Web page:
• 10. Jung-Chin Shen  |  18 May 2006 at 11:54 am

    Nicolai, I can imagine how you would response to Granovetter’s paper, but I guess that the micro-macro link paper may have to clearly address possible concerns from micro and macro people. Social network theorists and complexity theorists might argue that a great deal of macro behaviors is caused by network structure and cannot be reduced to individual level (Granovetter 1976 is a good example, highly recommend). Sure, social network models still need to be clear about how people interact with each other, but the line you draw in the paper becomes blurred if you do not explicit deal with the emergent property.

    On the other hand, from a micro perspective, a question naturally arises as to how micro is micro enough. Why methodological individualism? Why not methodological geneism? How would you deal with possible questions arising from people like R. Dawkins? Or with a different position from E. O. Wilson’s sociobiology? I guess Coleman might argue that it is because we are interested in purposive behaviors. But again, why are purposive behaviors so important? How about those behaviors that are embedded at the gene level? How about unintended consequences of behaviors, especially in a large, complex system?

  • 11. Nicolai Foss  |  18 May 2006 at 12:29 pm


    I think there may be a slight misunderstanding here: The 1-2-3 path, the Coleman diagram etc. do not at all rule out emergent effects, specifically unintended consequences. On the contrary, the methodological individualism associated with economics and perhaps particularly the Austrian School of economics, stresses that a, perhaps the, key purpose of economics is to understand the unintended consequences of intentional human action. The Coleman diagram is very useful for this.

    I do agree with you that exploring the consequences of behaviors (rather than strict intentional action) is certainly also interesting. To a large extent this is what population ecology and evolutionary economics are about.

    However, I am not sure I understand you when you say that there are emergent effects that are not reducible to human action and interaction (do you mean: Behaviors also need to be taken into account?). Perhaps you mean that the (uintended) consequences are the results of action and interaction that take place within an institutional framework? With that I agree (so I am not a hardcore methodological individualist — rather a softie “institutional individualist” (Agassi)).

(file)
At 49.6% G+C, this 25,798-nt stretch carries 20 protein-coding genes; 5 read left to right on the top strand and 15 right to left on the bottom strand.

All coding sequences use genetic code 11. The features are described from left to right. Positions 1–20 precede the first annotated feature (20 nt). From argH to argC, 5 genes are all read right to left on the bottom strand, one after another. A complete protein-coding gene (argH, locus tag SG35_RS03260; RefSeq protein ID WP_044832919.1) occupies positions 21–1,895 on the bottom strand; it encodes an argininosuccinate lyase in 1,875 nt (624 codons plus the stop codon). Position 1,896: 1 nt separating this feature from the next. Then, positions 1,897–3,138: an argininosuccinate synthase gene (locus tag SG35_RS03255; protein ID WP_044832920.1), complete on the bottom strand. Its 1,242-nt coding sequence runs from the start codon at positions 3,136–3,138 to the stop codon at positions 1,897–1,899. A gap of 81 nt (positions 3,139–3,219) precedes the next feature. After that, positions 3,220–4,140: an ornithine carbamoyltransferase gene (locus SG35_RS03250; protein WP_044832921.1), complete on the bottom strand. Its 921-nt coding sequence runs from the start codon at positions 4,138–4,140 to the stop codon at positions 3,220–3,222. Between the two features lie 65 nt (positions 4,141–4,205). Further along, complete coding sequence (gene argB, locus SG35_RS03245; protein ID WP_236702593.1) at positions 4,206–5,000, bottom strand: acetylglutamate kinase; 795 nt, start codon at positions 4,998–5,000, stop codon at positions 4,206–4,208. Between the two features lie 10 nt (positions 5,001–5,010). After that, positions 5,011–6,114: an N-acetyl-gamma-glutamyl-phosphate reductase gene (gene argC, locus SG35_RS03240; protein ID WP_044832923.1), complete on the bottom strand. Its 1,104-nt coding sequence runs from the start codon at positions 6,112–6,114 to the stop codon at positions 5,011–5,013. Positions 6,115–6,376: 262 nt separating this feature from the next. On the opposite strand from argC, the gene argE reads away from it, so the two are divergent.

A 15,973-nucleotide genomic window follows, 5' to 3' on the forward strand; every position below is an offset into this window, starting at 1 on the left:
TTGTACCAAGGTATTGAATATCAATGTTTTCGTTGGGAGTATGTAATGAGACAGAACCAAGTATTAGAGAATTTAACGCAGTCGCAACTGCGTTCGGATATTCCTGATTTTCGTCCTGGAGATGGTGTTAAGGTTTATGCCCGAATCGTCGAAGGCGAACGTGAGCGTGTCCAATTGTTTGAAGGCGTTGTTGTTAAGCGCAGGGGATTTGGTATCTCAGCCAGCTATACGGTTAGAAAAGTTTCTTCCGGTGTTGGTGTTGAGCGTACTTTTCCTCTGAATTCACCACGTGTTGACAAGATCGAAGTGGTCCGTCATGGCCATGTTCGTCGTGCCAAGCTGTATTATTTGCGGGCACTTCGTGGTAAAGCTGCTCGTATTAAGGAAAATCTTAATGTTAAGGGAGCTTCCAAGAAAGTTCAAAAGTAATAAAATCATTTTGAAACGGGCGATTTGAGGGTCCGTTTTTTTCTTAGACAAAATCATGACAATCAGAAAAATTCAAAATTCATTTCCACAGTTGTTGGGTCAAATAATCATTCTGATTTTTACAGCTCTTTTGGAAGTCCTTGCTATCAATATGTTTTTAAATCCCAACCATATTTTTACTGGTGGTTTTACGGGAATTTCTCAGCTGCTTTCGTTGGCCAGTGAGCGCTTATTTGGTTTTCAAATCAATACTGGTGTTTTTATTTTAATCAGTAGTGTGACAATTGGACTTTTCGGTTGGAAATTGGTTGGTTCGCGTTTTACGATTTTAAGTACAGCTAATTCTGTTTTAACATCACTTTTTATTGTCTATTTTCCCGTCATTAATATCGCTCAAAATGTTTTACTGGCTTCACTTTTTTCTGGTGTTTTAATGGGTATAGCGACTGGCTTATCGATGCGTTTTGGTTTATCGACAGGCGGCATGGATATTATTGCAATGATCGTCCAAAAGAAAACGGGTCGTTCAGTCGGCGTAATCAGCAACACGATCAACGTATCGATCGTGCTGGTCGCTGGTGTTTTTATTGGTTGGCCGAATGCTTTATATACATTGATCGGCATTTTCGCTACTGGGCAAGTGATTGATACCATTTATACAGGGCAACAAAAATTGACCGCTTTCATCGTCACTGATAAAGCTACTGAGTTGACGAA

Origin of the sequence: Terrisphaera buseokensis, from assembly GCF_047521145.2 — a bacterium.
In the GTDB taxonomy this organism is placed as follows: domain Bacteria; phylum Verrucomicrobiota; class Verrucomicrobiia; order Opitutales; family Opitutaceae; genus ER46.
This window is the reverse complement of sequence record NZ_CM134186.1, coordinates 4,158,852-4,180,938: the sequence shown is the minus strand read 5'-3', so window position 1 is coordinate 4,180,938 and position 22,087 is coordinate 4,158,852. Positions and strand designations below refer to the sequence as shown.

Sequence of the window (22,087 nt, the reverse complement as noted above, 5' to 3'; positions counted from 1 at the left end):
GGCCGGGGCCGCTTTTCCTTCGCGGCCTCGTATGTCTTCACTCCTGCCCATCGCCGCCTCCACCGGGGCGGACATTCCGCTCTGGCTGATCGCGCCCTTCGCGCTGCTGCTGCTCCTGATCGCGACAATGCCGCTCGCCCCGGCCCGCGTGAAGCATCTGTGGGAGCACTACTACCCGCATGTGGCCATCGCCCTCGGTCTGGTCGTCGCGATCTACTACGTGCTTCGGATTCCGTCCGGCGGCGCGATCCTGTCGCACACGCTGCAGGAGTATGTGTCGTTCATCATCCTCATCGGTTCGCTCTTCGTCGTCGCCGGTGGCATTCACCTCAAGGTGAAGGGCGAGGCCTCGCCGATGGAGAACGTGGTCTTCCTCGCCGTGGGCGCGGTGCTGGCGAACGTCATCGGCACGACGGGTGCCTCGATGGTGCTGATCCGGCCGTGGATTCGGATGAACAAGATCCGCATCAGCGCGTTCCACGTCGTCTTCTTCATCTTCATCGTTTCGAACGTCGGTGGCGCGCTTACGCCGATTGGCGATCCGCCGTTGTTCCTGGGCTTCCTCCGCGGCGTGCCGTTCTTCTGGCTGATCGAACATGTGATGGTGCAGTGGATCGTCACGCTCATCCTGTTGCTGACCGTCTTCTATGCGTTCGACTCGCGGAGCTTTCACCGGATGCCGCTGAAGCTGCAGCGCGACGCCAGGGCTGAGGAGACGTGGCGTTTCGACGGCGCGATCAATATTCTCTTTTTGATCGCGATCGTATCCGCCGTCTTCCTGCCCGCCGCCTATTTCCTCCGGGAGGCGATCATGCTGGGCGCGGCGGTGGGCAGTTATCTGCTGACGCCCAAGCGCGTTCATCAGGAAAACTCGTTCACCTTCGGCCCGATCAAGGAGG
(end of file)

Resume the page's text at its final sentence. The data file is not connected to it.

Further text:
• 12. Jung-Chin Shen  |  18 May 2006 at 12:58 pm

    Nicolai, Perhaps I am not quite right here, but let me try to use Granovetter’s example in his paper to express my point. In Granovetter’s example, everyone’s behavior, incentive, the way of interacting with others etc are given. The critical factor that leads to completely different results is that the order (or structure) that people stand together. It seems to me it suggests that part of the story is about individual, and part of them (and quite a critical part) is about the order (or structure). So my point in the last post is that there is some part cannot be reduced to the individual level.

    BTW, I know a little about your position. Your paper on capabilities and governance was important for my decision to go to Europe for PhD. :)

  • 13. Bo Nielsen  |  18 May 2006 at 2:18 pm


    when you say “(uintended) consequences are the results of action and interaction that take place within an institutional framework” – what exactly does that mean? Action is individual, interaction is multividual (perhaps) or may imply multiplicity of people (multividual can apply to one person) and the institutional framework seems to imply embeddedness. Are you then proposing that we identify underlying micro-foundations at each level and THEN put them into context (whether this means aggregating them or not) OR are you proposing we look at these micro-foundations separately? What determines priority and what happens to unintended consequences of unintended actions/behaviours?

  • 14. Nicolai Foss  |  18 May 2006 at 3:40 pm

    You ask what it means to say that “(uintended) consequences are the results of action and interaction that take place within an institutional framework.” Nothing mysterious about it. Think of Econ 101, specifically a competitive market. Action and interaction take place within a framework defined by well-defined and enforced property rights. The welfare properties associated with a competitive market emerge as an unintended consequence.